Carolina Herrera, Paco Rabanne, Jean Paul Gaultier, Nina Ricci, Dries Van Noten Ban Exotic Skins

Sydney – PETA is celebrating after luxury fashion company Puig – owner of labels Jean Paul Gaultier, Paco Rabanne, Carolina Herrera, Nina Ricci, and Dries Van Noten – confirmed it will stop selling items made from the skins of snakes, crocodiles, and other exotic animals. The family-owned Spanish company, which “aims to leave a better world for the next generation”, has assured PETA UK that “steps have already been taken to no longer use exotic skins” for its CH Carolina Herrera sub-brand, meaning the crocodile and python accessories currently available will be its last.

“Each and every item made out of exotic skins came from an animal who endured a violent, bloody death,” says PETA Senior Outreach and Partnerships Manager Emily Rice. “We at PETA applaud Puig’s compassionate and logical decision and are calling on other brands and retailers still selling cruel exotic skins to follow suit.”

PETA has released several exposés of the exotic-skins industry revealing rampant cruelty. A recent PETA Asia exposé shows that pythons’ mouths and anuses are closed off with rubber bands and workers cut a hole in either the snakes’ heads or tails to insert a hose and inflate the animals with an air compressor, causing them to suffocate to death. Alligators are commonly kept in fetid water inside dank, dark sheds until slaughter, when their necks are hacked open and a metal rod is shoved up into their brains, often while they’re fully conscious. And year-old ostriches are transported by truck to abattoirs, where workers flip them upside down, stun them, and slit their throats.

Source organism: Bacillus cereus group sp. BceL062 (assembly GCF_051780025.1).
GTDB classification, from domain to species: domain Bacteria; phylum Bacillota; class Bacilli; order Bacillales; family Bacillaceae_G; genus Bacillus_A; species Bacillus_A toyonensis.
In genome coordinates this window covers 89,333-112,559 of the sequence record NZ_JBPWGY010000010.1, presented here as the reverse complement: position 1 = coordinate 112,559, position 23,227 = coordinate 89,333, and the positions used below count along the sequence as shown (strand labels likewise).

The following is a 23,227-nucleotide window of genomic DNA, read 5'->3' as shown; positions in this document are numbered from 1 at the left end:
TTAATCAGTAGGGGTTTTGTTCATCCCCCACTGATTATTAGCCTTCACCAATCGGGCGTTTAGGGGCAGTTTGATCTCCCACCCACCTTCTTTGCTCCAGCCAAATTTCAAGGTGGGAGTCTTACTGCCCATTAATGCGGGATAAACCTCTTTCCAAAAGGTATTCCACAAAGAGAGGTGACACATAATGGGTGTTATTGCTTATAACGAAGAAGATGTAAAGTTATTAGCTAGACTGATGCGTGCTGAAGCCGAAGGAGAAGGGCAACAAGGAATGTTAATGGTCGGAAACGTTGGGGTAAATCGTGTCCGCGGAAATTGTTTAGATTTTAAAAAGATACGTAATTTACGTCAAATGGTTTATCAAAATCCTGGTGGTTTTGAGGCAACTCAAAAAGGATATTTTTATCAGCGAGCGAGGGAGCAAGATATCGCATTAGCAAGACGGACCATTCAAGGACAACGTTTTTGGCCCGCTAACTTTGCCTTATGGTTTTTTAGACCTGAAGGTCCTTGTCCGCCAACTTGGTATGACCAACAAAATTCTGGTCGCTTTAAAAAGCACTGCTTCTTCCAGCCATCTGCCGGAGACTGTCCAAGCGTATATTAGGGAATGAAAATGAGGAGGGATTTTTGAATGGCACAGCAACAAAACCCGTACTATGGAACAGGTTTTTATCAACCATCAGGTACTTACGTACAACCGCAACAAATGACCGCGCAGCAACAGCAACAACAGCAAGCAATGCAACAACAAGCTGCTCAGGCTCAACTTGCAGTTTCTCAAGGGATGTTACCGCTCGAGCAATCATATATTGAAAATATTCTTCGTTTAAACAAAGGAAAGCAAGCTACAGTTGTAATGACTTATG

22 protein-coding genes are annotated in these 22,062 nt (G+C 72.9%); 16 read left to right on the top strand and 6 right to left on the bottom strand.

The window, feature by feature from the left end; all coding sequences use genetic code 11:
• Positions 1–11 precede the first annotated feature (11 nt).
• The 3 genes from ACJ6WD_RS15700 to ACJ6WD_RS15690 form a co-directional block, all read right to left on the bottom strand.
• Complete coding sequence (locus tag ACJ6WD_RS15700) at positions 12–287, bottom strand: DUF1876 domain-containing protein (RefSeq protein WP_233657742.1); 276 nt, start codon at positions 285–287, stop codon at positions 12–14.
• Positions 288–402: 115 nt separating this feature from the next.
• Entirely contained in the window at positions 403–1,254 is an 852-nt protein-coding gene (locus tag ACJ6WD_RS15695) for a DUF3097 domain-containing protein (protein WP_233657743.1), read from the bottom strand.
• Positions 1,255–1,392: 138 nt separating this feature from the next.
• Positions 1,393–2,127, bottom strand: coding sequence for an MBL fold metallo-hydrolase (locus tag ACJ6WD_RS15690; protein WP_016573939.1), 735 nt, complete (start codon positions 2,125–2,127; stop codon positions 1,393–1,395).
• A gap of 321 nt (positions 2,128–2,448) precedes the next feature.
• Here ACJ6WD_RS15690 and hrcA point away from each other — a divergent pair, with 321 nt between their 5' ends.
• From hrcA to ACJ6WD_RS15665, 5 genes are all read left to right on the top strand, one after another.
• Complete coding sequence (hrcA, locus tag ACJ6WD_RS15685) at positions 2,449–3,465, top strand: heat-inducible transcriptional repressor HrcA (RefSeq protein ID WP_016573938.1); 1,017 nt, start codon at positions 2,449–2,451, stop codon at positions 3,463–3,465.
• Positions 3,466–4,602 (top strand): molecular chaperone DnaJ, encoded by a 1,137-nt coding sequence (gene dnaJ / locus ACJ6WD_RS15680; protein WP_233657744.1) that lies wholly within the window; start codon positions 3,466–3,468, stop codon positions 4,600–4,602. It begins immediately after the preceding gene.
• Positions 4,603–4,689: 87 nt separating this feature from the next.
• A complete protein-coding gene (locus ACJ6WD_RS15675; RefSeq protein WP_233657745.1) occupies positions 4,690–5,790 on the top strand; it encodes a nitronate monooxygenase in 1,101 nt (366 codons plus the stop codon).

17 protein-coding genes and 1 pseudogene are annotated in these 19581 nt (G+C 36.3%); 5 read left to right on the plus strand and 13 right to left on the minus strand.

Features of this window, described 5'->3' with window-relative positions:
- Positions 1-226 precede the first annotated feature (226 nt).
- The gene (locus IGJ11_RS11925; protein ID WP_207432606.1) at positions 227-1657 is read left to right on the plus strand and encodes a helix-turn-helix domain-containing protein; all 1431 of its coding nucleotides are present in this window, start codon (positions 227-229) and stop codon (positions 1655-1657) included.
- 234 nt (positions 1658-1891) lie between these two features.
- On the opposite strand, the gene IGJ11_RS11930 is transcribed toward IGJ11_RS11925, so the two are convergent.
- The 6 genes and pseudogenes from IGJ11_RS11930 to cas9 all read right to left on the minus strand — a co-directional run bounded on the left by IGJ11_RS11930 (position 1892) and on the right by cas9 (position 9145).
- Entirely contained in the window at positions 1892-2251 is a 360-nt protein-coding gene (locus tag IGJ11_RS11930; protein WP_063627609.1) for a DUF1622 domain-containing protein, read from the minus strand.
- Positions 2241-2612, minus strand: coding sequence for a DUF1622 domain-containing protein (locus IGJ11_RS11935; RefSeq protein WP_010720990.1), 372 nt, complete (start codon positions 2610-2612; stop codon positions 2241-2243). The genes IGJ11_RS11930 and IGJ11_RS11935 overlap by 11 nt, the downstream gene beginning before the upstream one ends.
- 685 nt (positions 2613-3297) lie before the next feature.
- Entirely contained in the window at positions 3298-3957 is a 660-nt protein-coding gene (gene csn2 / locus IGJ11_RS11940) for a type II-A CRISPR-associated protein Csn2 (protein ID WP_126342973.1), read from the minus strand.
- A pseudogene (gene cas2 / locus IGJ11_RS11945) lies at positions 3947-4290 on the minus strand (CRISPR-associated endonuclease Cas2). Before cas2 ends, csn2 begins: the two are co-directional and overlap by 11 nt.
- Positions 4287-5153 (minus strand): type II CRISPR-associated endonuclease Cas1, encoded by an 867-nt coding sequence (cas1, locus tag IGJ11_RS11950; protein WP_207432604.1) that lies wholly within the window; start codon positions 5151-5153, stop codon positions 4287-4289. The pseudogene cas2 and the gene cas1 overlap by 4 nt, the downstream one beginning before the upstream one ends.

The exotic-skins industry also poses a significant public-health risk: experts warn that these unsanitary and crowded conditions are the perfect breeding ground for viruses such as the one that caused the COVID-19 pandemic – which is believed to have originated in a live-animal market similar to the farms where exotic skins come from.

Puig’s brands join a growing list of top designers and retailers – including Calvin Klein, Chanel, Victoria Beckham, Paul Smith, Selfridges, and Mulberry – which have all banned the sale of exotic skins.

PETA – whose motto reads, in part, that “animals are not ours to wear” – is calling on other leading fashion brands, such as Louis Vuitton and Hermès, to introduce a ban on exotic skins. The group opposes speciesism, a human-supremacist worldview.

For more information, please visit PETA.org.au or follow the group on Facebook or Instagram.

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